Sen. Feinstein To Gorsuch: You 'Avoid Specificity Like No One I Have Ever Seen'
RACHEL MARTIN, HOST:
It is Day 3 for Judge Neil Gorsuch and the confirmation hearing that will determine whether he becomes the next justice to sit on the U.S. Supreme Court. Gorsuch spent nearly 12 hours yesterday answering questions from the Senate Judiciary Committee. Democrats on the committee have been doing what they can to grill the judge. Although, at this point, it appears there's little they can do to stop him from getting on the high court. NPR's Scott Detrow has been following the hearings, and he joins us in our studio. Hi, Scott.
SCOTT DETROW, BYLINE: Hey, good morning.
MARTIN: So yesterday, Democrats really dug through Gorsuch's record as a federal judge, trying to get him to comment also on President Trump's rhetoric. He managed to avoid any real stumbles. How are things going this morning?
DETROW: Well, you mentioned nearly 12 hours of testimony. But Democrats are feeling really frustrated about this. They feel like after all of that testimony, they still don't know where Gorsuch stands on really key issues. Dianne Feinstein is the top Democrat on the committee. She got into this during her question this morning.
(SOUNDBITE OF HEARING)
DIANNE FEINSTEIN: What worries me is you have been very much able to avoid any specificity like no one I have ever seen before. And maybe that's a virtue. I don't know. But for us on this side, knowing where you stand on major questions of the day is really important.
DETROW: And this is very intentional on Gorsuch's part. Nominees from both parties who sit before the committee are very careful not to commit themselves one way or another. They say that's critical because they do not want to go into cases biased.
MARTIN: And this is the same game that happens every time there's a nominee to the court, right? The opposition party tries to get them to weigh in on their key issues. And the judge - the nominees say, I can't because I don't want to be biased. So this is breaking on predictable partisan lines.
DETROW: Right, and when control of the Senate or the presidency flips, the script goes the other way.
DETROW: And that is something that Lindsey Graham was very quick to point out when he spoke after Feinstein this morning.
(SOUNDBITE OF HEARING)
LINDSEY GRAHAM: It's OK to criticize Trump. But apparently it's OK for you to slander this man, and none of you say a damn thing about it. I don't think it's OK. I don't like what's gone on here. I don't like where the Senate's heading. But there's nothing I can do about it other than be myself. So, Judge, I just want to say, I think you're qualified. I think the answers that you can't give us come from the fact that you understand that if you gave those answers, you would compromise your ability to fairly decide cases that may become before you in the future.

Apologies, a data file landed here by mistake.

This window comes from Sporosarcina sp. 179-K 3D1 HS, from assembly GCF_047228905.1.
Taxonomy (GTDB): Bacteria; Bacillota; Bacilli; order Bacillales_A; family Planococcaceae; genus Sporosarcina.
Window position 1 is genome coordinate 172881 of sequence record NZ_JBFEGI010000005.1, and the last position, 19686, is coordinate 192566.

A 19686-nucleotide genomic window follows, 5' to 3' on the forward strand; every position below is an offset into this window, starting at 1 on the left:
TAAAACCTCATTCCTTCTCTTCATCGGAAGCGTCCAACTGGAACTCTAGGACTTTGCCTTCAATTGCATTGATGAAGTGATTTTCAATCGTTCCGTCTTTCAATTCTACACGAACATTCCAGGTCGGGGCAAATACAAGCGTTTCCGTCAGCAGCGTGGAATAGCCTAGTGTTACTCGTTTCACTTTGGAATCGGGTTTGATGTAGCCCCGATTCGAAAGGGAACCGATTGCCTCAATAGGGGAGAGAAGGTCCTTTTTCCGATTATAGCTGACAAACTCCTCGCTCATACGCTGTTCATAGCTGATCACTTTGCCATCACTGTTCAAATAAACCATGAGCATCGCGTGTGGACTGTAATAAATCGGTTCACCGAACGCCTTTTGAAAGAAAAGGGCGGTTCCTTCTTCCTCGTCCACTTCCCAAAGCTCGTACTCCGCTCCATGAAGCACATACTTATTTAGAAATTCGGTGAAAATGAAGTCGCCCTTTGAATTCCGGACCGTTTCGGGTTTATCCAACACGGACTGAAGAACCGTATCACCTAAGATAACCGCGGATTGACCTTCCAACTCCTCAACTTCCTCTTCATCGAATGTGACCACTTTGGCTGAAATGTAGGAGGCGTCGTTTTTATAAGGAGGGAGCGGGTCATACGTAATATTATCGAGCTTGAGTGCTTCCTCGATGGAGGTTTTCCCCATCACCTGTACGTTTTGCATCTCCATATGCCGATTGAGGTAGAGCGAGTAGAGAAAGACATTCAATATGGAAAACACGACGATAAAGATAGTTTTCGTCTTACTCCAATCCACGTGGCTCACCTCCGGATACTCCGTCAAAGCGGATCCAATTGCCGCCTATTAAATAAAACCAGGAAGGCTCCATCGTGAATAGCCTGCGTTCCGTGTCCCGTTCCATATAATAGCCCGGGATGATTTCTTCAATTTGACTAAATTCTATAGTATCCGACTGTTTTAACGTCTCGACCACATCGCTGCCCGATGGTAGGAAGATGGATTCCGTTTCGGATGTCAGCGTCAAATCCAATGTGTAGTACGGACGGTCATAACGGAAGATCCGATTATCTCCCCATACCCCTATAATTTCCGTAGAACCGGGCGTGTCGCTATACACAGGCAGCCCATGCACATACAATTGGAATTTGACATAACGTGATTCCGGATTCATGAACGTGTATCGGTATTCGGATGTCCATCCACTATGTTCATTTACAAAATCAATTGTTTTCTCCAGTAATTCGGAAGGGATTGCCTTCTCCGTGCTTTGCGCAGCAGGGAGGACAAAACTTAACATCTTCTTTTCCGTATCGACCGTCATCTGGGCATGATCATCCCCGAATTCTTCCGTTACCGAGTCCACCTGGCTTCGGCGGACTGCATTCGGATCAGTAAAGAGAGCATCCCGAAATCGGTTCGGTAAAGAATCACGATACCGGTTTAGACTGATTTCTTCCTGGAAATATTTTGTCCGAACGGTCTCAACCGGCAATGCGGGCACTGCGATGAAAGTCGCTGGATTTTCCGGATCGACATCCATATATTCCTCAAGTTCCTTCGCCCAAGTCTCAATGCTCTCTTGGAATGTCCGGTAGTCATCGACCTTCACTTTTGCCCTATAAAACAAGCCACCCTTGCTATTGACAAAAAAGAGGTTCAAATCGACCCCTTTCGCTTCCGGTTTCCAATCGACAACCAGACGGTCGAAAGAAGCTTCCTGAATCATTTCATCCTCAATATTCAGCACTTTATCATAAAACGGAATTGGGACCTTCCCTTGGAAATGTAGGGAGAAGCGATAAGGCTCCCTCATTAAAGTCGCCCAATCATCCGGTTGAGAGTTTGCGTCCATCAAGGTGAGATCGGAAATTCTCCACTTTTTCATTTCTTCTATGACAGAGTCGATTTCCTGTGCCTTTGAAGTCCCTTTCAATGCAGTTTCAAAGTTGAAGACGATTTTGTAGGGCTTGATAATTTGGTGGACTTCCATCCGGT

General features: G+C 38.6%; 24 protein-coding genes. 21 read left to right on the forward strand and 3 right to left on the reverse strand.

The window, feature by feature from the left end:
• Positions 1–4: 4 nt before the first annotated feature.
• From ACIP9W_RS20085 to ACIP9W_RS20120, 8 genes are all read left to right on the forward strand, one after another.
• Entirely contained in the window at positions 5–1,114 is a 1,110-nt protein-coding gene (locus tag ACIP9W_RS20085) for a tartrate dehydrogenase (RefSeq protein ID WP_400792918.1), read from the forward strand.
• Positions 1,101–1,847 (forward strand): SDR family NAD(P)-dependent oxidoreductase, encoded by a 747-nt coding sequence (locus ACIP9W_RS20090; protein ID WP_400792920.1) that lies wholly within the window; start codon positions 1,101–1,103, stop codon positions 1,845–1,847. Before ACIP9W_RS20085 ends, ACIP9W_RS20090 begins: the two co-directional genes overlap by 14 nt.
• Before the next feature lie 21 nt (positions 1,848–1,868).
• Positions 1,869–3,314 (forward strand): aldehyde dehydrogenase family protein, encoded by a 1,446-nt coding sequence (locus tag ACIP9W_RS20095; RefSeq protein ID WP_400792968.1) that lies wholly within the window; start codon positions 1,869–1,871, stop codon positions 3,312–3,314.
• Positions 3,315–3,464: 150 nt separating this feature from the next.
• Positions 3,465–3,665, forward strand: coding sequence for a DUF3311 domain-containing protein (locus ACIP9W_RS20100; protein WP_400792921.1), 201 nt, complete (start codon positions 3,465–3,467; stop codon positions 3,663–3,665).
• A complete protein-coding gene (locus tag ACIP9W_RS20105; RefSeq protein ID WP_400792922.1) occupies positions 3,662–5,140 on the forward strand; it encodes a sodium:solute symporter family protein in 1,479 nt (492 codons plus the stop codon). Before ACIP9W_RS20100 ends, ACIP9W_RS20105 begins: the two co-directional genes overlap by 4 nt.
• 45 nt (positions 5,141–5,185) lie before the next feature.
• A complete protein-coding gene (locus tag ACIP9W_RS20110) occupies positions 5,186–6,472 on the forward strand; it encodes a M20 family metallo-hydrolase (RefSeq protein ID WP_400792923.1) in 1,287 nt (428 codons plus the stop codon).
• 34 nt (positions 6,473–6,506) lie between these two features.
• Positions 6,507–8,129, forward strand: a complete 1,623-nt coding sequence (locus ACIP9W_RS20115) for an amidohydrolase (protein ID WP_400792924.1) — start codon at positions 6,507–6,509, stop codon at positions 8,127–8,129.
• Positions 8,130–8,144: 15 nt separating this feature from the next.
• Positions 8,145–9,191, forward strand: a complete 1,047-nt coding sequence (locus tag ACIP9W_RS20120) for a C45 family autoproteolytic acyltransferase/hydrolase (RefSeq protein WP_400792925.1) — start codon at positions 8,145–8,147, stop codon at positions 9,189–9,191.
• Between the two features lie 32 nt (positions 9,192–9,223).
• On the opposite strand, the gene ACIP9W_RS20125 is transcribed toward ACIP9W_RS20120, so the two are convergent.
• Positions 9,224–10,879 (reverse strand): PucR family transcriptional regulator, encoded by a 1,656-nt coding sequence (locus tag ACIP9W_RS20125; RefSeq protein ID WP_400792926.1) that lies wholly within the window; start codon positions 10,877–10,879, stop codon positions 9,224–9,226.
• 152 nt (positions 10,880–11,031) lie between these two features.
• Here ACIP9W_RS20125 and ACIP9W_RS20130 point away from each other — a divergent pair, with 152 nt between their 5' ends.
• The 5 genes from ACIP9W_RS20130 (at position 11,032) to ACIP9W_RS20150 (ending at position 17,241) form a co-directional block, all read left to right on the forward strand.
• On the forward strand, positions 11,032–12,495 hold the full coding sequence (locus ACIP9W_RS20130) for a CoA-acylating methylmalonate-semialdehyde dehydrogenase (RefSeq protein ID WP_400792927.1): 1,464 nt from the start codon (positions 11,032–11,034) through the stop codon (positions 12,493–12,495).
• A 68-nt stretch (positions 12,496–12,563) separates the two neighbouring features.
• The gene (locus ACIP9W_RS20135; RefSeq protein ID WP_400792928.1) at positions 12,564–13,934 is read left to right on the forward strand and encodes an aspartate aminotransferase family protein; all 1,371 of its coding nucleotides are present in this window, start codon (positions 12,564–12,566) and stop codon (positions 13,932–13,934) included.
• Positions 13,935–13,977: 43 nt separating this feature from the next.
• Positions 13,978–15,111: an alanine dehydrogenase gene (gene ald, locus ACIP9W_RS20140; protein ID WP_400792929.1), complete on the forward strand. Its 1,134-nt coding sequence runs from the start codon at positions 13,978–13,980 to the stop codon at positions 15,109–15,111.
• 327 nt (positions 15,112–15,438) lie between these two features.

DETROW: And this is something that Graham has focused a lot on when he's had a chance to speak over the last few days, really frustrated with the fact that the Senate seems to get more and more partisan every year and that the window is closed for the Senate agreeing, well, you seem like a qualified person. Let's vote for you with near unanimity.
MARTIN: So the Democratic leader in the Senate yesterday, Chuck Schumer, said all these hearings should be put on hold until the FBI's investigation over possible connection between Trump campaign and Russia is over. What is the strategy for Democrats right now?
DETROW: The strategy is kind of tricky to figure out because they're in a tough spot. By and large, Gorsuch has not slipped up. He comes across as conservative, sure. But no one's really questioning his qualifications or resume. That is something Senate Majority Leader Mitch McConnell was very quick to point out this morning on the Senate floor.
(SOUNDBITE OF HEARING)
MITCH MCCONNELL: I hope our Democratic friends take notice and give him the fair consideration he deserves, not invent more excuses not to. Because Judge Gorsuch has performed exceedingly well, some Democrats are desperately trying to come up with a reason to delay the process, just as they've done all year on other nominations.
DETROW: You know, Democrats still very upset about Merrick Garland never getting a Senate vote here. But unless they're prepared to filibuster every single Trump nominee for his entire term, that's not something they can really fix.
MARTIN: All right, so briefly, what next? What other obstacles does Gorsuch have to get through to get to the court?
DETROW: It's going to move pretty quickly. Chuck Grassley wants a committee vote within the next few weeks. And Senate Majority Leader Mitch McConnell says he wants a full Senate vote on Gorsuch by early April.
MARTIN: And it's looking like that will happen at this point?
DETROW: Yes. The question is, do eight Democrats vote to go forward with the nomination if not vote for him finally. We don't have a set number of that yet.
MARTIN: NPR's Scott Detrow. He's been following the Supreme Court confirmation hearings for Judge Neil Gorsuch. Thanks so much, Scott.
DETROW: Thanks for having me. Transcript provided by NPR, Copyright NPR.